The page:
The farmer's daily wrap: howling in Westminster and Brexit backing
Here is your news round-up of the five top farming stories and weather outlook for Saturday.

Weather forecast

Met Éireann has forecast for it to be very wet and blustery across much of the country, with further spells of heavy rain and strong and gusty west to southwest winds.

A status yellow rainfall warning remains in place until 12pm on Saturday, with up to 35mm of rain expected in Connacht, Longford, Offaly, Westmeath, Cavan, Monaghan, Clare, Cork, Kerry, Limerick and Tipperary.

Meanwhile, a status yellow snow-ice warning is in place until the same time in Donegal.

Afternoon temperatures will range between 3°C and 4°C in the northwest to 6°C or 7°C in the south.

Winds will become blustery northwesterly.

In the news

  • European Commissioner for Agriculture Phil Hogan made headlines on Friday at the Irish Farmers Journal Navigating Global Trade conference, when he said the Commission would protect farmers from UK tariffs and said that Ireland can ignore 99% of the howling in Westminster in relation to Brexit.
  • The board of Aurivo met on Friday afternoon to set a price for February milk.

  • As part of the next tranche of TAMS, €10m worth of grants will be available to all farmers for solar PV installation and LED lighting.
  • The 15 March deadline set by Boortmalt for malting barley growers to avail of their current price contract is not the deadline for the offer, IFA grain committee chair Mark Browne has stated.
  • Mayo farmer Seán Clarke has been re-elected as chair of ifac.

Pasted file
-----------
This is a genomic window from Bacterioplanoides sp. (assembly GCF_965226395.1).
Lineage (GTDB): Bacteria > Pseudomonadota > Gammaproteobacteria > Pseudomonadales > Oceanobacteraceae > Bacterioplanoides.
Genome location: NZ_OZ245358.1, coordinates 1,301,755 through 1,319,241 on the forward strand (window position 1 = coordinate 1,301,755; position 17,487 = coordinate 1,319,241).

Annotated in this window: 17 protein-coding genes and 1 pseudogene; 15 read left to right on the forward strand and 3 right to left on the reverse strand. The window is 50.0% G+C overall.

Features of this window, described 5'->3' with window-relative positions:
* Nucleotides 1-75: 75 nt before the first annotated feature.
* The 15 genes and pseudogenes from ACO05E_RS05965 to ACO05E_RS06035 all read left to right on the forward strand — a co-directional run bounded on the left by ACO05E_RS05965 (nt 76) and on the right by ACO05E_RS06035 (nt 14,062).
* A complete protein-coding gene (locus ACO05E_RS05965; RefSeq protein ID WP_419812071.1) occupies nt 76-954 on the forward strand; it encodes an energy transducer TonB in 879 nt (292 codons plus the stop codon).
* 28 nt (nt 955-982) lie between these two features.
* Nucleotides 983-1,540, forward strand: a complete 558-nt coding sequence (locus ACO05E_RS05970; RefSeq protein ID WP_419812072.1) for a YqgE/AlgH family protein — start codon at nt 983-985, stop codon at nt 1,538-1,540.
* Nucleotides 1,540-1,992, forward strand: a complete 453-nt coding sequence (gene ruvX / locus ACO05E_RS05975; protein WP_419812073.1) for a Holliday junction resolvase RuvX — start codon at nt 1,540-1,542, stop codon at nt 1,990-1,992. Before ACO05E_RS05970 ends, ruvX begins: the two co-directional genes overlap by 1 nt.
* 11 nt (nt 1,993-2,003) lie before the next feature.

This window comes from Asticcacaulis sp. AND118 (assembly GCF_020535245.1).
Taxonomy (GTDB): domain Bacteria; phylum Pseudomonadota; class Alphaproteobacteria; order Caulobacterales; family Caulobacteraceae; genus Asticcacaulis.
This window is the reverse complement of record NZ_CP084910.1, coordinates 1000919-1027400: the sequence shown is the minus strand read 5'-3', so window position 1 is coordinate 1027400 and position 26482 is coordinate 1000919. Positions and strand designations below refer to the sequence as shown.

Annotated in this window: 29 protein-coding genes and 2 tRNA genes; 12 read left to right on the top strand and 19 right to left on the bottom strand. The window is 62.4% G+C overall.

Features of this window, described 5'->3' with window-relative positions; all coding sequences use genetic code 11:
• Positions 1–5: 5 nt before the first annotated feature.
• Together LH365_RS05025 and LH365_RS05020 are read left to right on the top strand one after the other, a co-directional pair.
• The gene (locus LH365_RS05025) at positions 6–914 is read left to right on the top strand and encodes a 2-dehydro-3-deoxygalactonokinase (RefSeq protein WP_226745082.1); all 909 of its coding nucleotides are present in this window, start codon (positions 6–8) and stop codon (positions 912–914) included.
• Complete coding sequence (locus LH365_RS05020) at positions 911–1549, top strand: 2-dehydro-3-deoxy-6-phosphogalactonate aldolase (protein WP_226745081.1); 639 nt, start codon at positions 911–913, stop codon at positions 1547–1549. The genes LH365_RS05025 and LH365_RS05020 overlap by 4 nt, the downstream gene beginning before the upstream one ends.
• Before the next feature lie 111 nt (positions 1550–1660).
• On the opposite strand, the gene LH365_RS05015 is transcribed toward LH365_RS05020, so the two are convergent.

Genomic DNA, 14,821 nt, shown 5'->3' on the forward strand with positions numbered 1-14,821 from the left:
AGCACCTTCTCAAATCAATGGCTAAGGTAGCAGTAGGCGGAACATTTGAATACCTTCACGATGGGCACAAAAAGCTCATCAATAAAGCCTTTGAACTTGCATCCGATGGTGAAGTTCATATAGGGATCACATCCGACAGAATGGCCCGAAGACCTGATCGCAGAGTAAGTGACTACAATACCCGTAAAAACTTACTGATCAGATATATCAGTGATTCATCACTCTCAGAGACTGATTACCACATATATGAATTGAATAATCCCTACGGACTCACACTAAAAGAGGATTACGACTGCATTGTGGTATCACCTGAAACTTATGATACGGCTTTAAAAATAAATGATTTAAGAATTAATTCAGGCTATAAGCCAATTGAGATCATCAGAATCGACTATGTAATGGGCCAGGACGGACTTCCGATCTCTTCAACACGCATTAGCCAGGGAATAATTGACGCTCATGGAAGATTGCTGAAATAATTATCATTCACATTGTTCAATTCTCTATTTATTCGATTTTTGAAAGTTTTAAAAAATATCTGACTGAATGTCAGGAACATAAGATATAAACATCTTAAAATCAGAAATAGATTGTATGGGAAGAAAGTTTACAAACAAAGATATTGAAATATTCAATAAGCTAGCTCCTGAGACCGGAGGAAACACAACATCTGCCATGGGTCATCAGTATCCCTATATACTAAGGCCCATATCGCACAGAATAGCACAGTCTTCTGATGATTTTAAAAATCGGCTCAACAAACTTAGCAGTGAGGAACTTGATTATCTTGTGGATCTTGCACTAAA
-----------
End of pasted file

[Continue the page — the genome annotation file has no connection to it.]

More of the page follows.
• Coming up this Saturday

  • Good week/bad week.
  • Top five beef tips.
    ICSA protests low lamb prices in Co Wexford
    The organisation is opposing 'savage price cuts' outside the Irish Country Meats factory this Monday.

    The ICSA's sheep committee is mounting a protest outside ICM Camolin in Co Wexford this Monday morning, against falling lamb prices .

    “It costs a lot of money to rear these lambs and we need to be getting a minimum of €7/kg to make it viable. Right now, prices have gone well below the €6/kg mark, plus we’re getting hammered by weight limits,” said the organisation's sheep chair Sean McNamara.

    He accused factories of importing lamb into the Republic to depresse prices, despite strong trade in the UK.

    EID was supposed to help, but all that has done is increase costs

    "EID was supposed to help, but all that has done is increase costs for us while factories and marts drag their heals on installing the necessary readers," McNamara said. He added that new export markets so far had not delivered money for the primary producers.

    “There is no way sheep farmers can bear these sorts of price cuts and if they continue, most of us will not be able to stay going. Our produce has been rendered virtually worthless; we might as well be giving it away for free,” he said.

    Read more

    Sheep Trends: bruising week for sheep farmers

    Sheep Watch: factories inflict €7 to €10 price cuts

    Weekly weather: unsettled with best sunshine on Monday and Tuesday
    Met Éireann is forecasting a mix of sunny spells and showers all week, with temperatures declining from Wednesday but staying close to seasonal averages.


    After a dry and sunny start, scattered showers in the northwest will become more widespread, except in Munster and parts of south Leinster, where they will remain isolated. Top temperatures of 12-16°C will reach 17°C in parts of Munster, before falling to 3-5°C at night. Winds will be light, mainly northerly.